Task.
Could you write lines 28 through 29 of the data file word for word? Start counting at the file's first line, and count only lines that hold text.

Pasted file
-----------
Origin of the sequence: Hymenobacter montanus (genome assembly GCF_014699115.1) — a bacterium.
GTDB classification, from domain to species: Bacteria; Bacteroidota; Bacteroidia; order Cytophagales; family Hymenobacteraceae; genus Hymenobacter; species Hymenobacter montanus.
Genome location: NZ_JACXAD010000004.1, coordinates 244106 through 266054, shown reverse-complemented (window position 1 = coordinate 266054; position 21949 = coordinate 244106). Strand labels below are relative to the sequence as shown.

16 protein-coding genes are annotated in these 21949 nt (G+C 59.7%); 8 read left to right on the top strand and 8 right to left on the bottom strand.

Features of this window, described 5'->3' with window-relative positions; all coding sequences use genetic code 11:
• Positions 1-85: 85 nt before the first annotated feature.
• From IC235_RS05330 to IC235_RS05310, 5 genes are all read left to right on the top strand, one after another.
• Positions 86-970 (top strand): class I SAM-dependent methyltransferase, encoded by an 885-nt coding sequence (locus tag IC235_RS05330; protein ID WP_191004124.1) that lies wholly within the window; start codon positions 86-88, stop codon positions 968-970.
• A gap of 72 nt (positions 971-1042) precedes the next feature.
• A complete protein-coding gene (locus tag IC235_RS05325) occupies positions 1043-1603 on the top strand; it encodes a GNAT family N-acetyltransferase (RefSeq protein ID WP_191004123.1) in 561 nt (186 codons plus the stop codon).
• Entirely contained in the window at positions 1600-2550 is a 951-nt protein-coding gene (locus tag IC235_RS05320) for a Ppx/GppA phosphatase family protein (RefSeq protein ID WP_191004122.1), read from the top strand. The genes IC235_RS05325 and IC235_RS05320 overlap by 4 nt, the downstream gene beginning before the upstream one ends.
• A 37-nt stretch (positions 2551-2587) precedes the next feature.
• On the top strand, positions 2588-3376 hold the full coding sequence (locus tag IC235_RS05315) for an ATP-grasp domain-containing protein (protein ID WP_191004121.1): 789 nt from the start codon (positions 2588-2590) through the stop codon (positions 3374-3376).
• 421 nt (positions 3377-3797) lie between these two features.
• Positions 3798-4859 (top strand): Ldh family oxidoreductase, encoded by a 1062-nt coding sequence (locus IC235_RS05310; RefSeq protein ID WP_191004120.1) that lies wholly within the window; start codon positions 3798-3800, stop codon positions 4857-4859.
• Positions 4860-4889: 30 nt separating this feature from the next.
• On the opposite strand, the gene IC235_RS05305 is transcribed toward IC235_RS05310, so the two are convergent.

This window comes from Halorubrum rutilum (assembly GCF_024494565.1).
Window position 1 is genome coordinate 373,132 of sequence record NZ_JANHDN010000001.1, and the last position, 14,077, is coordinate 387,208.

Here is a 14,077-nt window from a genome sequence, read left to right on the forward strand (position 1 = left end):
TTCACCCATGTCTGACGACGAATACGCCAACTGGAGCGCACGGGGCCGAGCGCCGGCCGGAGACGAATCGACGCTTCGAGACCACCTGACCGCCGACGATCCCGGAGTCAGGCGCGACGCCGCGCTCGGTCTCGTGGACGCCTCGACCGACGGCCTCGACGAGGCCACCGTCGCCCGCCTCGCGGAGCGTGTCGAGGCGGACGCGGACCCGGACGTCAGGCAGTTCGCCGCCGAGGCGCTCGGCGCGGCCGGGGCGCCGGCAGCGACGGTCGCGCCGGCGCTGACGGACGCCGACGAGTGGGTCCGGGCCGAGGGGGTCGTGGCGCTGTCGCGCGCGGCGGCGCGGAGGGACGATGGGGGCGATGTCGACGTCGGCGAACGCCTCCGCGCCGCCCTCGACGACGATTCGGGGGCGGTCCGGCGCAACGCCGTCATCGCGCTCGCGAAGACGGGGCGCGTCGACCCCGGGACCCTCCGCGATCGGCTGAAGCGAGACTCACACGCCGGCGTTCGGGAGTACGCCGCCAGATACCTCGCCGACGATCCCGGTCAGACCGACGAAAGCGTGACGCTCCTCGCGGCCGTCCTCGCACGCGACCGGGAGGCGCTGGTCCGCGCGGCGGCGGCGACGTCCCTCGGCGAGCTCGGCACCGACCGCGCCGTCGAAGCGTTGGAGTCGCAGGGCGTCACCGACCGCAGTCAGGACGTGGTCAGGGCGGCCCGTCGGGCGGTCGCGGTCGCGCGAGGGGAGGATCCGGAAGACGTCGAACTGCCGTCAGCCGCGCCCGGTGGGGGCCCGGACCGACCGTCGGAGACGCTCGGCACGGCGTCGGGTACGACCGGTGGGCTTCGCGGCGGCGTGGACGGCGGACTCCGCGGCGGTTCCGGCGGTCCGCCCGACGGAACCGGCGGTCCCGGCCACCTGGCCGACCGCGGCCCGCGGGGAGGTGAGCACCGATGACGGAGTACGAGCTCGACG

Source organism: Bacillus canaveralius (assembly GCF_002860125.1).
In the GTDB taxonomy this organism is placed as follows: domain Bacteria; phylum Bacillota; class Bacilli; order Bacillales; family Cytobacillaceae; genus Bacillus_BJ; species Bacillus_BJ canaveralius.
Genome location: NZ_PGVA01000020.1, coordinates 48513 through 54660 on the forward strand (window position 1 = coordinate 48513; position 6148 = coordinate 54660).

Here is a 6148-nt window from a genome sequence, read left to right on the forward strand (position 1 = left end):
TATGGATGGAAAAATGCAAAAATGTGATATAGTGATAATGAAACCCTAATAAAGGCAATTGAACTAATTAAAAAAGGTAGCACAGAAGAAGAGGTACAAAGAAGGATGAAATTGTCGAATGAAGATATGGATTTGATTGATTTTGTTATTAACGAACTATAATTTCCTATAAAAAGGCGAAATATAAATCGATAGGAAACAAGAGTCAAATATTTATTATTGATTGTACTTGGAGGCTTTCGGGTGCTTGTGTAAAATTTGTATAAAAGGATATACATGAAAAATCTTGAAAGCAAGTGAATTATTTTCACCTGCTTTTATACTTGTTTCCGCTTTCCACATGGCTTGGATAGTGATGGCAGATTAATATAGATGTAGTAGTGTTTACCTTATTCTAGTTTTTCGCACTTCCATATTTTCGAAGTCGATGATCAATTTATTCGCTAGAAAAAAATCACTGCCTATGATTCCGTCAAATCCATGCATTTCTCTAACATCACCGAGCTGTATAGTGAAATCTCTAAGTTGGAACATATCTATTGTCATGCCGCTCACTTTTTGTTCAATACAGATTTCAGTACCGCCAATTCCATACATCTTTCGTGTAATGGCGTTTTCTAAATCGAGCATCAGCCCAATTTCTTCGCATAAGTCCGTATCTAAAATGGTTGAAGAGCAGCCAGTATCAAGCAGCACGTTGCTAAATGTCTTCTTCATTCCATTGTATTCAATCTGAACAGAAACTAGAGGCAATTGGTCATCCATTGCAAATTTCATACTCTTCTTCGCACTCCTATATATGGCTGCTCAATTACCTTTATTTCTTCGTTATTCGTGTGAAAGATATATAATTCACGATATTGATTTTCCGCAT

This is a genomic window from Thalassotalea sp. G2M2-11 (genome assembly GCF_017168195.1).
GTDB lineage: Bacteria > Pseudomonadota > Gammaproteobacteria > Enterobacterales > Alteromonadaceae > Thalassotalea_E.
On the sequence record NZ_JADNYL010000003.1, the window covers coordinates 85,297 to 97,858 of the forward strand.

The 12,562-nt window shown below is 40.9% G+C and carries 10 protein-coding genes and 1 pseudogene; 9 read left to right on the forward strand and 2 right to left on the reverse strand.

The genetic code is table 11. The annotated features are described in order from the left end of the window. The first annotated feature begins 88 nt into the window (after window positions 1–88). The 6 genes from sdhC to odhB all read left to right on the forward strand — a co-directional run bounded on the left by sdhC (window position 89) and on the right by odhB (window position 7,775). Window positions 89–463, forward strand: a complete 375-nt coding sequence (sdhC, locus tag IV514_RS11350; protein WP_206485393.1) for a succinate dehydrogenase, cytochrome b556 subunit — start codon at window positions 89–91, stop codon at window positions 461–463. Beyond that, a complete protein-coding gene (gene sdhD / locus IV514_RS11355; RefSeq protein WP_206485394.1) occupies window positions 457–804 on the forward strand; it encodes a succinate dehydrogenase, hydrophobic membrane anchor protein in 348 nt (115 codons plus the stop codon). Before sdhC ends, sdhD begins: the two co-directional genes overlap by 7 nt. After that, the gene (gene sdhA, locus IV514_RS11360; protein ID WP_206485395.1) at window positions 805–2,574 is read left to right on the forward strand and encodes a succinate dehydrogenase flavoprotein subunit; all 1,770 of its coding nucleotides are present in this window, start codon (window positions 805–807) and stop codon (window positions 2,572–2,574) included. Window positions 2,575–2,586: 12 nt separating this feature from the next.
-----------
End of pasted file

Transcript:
GTDB lineage: Bacteria > Pseudomonadota > Gammaproteobacteria > Enterobacterales > Alteromonadaceae > Thalassotalea_E.
On the sequence record NZ_JADNYL010000003.1, the window covers coordinates 85,297 to 97,858 of the forward strand.